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      Frequently Asked Questions About Celiac Disease   09/30/2015

      This Celiac.com FAQ on celiac disease will guide you to all of the basic information you will need to know about the disease, its diagnosis, testing methods, a gluten-free diet, etc.   Subscribe to Celiac.com's FREE weekly eNewsletter   What are the major symptoms of celiac disease? Celiac Disease Symptoms What testing is available for celiac disease?  Celiac Disease Screening Interpretation of Celiac Disease Blood Test Results Can I be tested even though I am eating gluten free? How long must gluten be taken for the serological tests to be meaningful? The Gluten-Free Diet 101 - A Beginner's Guide to Going Gluten-Free Is celiac inherited? Should my children be tested? Ten Facts About Celiac Disease Genetic Testing Is there a link between celiac and other autoimmune diseases? Celiac Disease Research: Associated Diseases and Disorders Is there a list of gluten foods to avoid? Unsafe Gluten-Free Food List (Unsafe Ingredients) Is there a list of gluten free foods? Safe Gluten-Free Food List (Safe Ingredients) Gluten-Free Alcoholic Beverages Distilled Spirits (Grain Alcohols) and Vinegar: Are they Gluten-Free? Where does gluten hide? Additional Things to Beware of to Maintain a 100% Gluten-Free Diet What if my doctor won't listen to me? An Open Letter to Skeptical Health Care Practitioners Gluten-Free recipes: Gluten-Free Recipes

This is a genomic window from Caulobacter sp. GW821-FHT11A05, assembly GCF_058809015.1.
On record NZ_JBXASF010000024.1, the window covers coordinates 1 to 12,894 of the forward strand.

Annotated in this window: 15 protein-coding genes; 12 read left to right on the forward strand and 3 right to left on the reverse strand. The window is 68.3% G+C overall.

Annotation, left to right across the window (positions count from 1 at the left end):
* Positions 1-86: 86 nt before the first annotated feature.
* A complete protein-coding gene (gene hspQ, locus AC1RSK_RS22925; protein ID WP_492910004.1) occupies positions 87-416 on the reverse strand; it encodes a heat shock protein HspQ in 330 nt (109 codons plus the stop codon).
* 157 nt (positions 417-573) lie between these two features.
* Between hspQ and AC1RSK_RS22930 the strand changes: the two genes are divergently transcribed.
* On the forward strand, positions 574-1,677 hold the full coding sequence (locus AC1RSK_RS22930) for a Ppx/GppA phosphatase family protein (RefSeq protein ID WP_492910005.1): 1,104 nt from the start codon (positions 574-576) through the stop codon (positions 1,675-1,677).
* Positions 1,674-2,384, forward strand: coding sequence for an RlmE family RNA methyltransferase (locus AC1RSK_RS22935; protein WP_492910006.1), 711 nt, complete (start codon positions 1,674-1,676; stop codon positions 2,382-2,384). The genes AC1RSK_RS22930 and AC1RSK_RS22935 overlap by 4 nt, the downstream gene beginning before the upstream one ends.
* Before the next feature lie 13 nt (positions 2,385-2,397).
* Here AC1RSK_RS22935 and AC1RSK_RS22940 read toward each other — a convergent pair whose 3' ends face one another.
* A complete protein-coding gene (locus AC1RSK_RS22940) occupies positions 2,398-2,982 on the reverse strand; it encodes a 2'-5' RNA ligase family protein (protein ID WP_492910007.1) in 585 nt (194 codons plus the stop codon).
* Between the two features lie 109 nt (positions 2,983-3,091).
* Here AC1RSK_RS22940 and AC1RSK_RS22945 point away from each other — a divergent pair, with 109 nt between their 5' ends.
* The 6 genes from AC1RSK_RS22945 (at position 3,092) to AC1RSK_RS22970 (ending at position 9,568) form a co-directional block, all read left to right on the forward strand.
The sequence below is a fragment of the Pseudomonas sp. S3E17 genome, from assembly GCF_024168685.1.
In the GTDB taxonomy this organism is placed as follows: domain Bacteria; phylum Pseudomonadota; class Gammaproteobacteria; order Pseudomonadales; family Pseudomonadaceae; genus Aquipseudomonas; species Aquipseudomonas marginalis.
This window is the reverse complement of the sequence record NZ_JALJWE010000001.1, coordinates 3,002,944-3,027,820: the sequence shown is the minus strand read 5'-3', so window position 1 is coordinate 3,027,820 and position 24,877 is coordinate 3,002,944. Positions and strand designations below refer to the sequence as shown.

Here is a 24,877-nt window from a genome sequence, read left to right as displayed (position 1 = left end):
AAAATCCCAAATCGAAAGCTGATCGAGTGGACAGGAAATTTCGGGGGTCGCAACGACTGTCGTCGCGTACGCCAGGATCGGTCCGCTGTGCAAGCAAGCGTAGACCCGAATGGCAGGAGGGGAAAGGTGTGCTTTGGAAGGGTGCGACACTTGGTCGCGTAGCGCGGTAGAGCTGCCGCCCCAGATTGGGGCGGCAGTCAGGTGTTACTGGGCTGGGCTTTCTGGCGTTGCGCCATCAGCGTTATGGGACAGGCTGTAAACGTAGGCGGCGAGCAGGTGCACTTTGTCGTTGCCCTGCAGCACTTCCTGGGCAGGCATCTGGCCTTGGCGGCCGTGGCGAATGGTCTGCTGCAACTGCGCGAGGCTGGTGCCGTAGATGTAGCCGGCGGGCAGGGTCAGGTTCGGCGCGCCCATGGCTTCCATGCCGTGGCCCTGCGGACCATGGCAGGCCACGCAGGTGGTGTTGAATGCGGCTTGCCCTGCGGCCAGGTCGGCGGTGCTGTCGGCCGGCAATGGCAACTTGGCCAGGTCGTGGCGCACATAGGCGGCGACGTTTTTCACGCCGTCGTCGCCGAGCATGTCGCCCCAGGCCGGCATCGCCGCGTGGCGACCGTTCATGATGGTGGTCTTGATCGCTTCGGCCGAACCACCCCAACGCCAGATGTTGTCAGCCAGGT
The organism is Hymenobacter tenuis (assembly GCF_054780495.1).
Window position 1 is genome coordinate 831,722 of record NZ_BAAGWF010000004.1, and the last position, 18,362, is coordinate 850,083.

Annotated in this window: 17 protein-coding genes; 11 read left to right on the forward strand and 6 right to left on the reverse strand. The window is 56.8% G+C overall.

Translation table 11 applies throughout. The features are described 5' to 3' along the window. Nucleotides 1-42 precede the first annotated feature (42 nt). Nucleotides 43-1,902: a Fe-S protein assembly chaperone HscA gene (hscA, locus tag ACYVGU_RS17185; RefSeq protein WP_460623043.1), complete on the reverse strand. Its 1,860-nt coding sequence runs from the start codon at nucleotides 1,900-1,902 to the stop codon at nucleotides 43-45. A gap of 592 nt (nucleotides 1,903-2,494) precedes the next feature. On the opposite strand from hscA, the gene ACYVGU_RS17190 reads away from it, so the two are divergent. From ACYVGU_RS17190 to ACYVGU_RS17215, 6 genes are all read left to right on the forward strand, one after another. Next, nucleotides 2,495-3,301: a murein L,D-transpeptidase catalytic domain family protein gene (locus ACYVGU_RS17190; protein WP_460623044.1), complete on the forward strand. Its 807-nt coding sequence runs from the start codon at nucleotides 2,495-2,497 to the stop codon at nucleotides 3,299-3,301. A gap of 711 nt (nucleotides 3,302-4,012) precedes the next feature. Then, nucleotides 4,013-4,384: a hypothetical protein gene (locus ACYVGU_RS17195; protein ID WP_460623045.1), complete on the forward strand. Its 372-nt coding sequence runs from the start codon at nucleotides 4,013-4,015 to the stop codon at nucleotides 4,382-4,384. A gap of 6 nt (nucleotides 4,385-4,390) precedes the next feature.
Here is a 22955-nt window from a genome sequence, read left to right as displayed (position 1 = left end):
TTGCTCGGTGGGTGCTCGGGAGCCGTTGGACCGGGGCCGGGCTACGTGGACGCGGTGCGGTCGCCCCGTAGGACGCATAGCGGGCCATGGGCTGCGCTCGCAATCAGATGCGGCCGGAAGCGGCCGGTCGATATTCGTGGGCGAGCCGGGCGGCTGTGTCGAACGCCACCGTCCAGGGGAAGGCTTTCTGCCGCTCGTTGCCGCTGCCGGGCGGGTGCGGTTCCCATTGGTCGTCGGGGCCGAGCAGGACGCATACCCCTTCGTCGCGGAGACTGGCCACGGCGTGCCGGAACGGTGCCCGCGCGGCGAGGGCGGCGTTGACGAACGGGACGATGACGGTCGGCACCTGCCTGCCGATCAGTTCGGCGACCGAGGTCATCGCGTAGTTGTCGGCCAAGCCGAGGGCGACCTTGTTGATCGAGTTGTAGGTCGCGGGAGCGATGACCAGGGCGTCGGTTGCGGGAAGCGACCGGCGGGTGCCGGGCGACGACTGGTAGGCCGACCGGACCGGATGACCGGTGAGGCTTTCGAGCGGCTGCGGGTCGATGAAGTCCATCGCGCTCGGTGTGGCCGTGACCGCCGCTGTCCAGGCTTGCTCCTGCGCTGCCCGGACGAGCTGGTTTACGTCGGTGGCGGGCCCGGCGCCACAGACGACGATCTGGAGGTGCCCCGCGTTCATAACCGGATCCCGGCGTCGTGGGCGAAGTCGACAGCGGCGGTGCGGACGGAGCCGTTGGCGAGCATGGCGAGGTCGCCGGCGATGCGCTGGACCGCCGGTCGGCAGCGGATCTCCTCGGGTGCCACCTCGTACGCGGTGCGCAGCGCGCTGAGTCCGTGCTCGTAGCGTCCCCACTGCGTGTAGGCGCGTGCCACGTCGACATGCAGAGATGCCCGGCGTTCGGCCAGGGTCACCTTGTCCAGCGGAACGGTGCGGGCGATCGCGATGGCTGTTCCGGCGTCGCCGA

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About M0Mto3

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  1. I can understand your fears. If DD was not my last child I would be scared to give my kids gluten, too. With all that she went through I don't know if it would be worth it. I like the idea of waiting until he can communicate to you how he is feeling. If you start now you may end up playing a guessing game to try to figure out if there are symptoms. One thing I would ask is did you breastfeed? Were you eating gluten? My DD's issues started with just the little bit of gluten she got through breastmilk and then the cross contamination in the Gerber Rice Cereal. So, unless he has been strictly formula fed or you were eating a gluten free diet, then your son has already been consuming gluten through breastmilk. The gluten in breastmilk was enough to cause problems with my DD. Although, we didn't figure that out until much later when she was older and eating gluten products herself.
  2. My LO is 18 months old. She also had similar symptoms to your LO, including the huge drop in weight %ages. I would not discount gluten even if the test comes back negative. We know that gluten is my daughter's issue and her bloodwork is negative. She is a totally different baby without gluten. She also reacts pretty violently now when she does get exposed to gluten. She loves to eat gluten free chicken nuggets (from Wegman's), hot dogs, Annie's Mac & Cheese, fruity pebbles, honey nut chex, those pureed fruit pouches, yogurt, toast (from gluten-free bread), lunchmeat, cheese. She tends to be a picky eater, but there are several foods we know that she will eat. At 20lbs we give her whatever we think she will eat. It took some time for us to know what we could feed her, but now it comes pretty easily. I keep a lunch bag of food with me where ever we go just in case. Let us know how everything turns out!